Remaining active with age and challenging the mind are essential elements to maintaining a healthy lifestyle for seniors. After reaching the age of 70, those who are not active are more likely to develop problems walking or climbing stairs. Sharpening the mind aids in keeping the memory active, allowing the personality to shine through and improving overall health. Seniors are enjoying longer lives and with the aid of medical alert systems like LifeFone, they are cherishing their independence a lot longer as well, broadening the horizons for the activities they can participate in. The following activities will keep seniors entertained and enhance their lives through both body and mind.

• Take advantage of Community Center activities: Most community centers offer organized group activities. While the majority of these activities are free, some do have a small fee. Check your local community center’s website or message board, or look through the local newspaper to get a list of what is happening in your area. Activities that may be available include arts and crafts classes, exercise classes and weekend and day trips to sporting events, festivals and shopping centers. These events provide exciting opportunities for seniors to engage in group activities and socialize with their peers.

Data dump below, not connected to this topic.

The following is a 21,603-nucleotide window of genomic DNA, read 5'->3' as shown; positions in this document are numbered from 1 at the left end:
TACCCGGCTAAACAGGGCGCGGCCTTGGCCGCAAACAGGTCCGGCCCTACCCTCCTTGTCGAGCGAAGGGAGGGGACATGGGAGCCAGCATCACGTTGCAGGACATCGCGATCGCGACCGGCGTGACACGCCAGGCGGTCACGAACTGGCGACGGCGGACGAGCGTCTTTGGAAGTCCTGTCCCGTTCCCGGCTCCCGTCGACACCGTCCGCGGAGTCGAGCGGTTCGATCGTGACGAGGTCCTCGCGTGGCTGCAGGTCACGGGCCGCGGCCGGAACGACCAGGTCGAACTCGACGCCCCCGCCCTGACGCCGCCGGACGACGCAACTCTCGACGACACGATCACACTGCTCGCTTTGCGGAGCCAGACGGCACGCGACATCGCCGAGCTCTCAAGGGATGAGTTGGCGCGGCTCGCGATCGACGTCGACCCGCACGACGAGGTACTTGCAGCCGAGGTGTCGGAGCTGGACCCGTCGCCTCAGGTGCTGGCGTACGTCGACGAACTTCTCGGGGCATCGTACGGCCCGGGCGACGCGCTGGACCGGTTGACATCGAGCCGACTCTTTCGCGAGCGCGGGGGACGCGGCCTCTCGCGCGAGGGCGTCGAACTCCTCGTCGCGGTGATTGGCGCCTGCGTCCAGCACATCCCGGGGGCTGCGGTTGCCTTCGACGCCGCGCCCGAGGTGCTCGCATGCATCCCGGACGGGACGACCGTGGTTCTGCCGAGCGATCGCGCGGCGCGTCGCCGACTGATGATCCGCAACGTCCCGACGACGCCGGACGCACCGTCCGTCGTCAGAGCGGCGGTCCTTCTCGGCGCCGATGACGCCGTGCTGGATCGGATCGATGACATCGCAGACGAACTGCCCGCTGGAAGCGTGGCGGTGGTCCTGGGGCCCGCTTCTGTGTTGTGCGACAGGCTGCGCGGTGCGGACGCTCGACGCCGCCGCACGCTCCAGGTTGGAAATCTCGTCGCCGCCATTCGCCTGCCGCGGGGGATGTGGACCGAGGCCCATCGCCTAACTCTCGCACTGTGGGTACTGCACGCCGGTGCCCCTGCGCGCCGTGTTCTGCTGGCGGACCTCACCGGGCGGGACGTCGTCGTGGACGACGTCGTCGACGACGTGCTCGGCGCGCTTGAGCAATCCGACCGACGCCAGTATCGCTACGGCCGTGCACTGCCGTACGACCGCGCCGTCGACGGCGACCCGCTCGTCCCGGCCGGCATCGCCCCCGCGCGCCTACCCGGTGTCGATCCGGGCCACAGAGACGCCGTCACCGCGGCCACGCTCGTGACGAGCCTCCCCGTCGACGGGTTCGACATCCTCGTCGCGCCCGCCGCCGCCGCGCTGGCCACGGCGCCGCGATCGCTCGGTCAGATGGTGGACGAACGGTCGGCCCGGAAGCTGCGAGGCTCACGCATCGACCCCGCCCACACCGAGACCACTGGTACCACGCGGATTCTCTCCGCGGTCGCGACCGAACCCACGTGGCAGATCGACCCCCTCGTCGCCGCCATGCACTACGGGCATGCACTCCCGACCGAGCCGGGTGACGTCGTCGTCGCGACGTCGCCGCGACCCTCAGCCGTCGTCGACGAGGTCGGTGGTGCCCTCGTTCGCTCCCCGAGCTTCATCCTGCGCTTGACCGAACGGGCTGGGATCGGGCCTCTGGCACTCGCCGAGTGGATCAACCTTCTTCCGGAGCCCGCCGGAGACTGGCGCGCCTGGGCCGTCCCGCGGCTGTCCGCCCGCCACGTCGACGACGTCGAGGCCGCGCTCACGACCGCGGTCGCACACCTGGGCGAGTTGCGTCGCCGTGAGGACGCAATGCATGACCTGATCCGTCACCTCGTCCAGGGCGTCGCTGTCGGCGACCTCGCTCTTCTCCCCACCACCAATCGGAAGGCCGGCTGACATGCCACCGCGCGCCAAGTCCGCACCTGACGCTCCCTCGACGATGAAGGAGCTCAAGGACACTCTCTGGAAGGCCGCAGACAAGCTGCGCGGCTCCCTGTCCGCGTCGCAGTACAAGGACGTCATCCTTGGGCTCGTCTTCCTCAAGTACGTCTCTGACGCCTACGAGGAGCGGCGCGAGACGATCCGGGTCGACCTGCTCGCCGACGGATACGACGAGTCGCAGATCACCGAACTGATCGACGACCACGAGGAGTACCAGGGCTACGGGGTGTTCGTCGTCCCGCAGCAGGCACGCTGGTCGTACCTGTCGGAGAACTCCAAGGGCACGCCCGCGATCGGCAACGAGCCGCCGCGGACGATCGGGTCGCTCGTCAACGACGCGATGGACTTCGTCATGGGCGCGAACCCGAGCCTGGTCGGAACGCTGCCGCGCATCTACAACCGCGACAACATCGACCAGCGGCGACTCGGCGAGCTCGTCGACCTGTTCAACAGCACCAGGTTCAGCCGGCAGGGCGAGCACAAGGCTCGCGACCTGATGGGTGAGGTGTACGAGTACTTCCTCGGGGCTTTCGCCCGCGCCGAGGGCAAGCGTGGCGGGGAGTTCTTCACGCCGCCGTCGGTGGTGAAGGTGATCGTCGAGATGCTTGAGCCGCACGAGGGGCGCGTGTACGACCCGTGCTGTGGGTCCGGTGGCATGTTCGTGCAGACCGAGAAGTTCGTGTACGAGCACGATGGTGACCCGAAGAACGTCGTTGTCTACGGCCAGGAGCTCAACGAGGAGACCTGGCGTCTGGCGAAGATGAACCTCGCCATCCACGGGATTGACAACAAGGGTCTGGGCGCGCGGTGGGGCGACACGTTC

• Join a group centered around current interests and hobbies: There are an assortment of existing clubs for seniors to join that already cater to their current interests including gardening groups, RV and travel clubs, fishing organizations, volunteering opportunities with animals and sewing organizations, to name a few. Whatever the interest, there is likely a group already established.

• Explore new gadgets: New electronics can provide an endless amount of possibilities for seniors and provide them with the opportunity to engage in something new. Digital cameras allow seniors to explore basic photography, make slideshows, create scrapbooks and share pictures with their loved ones, and CD and MP3 players allow seniors to listen to their favorite songs and reminisce about events linked to the music they hear.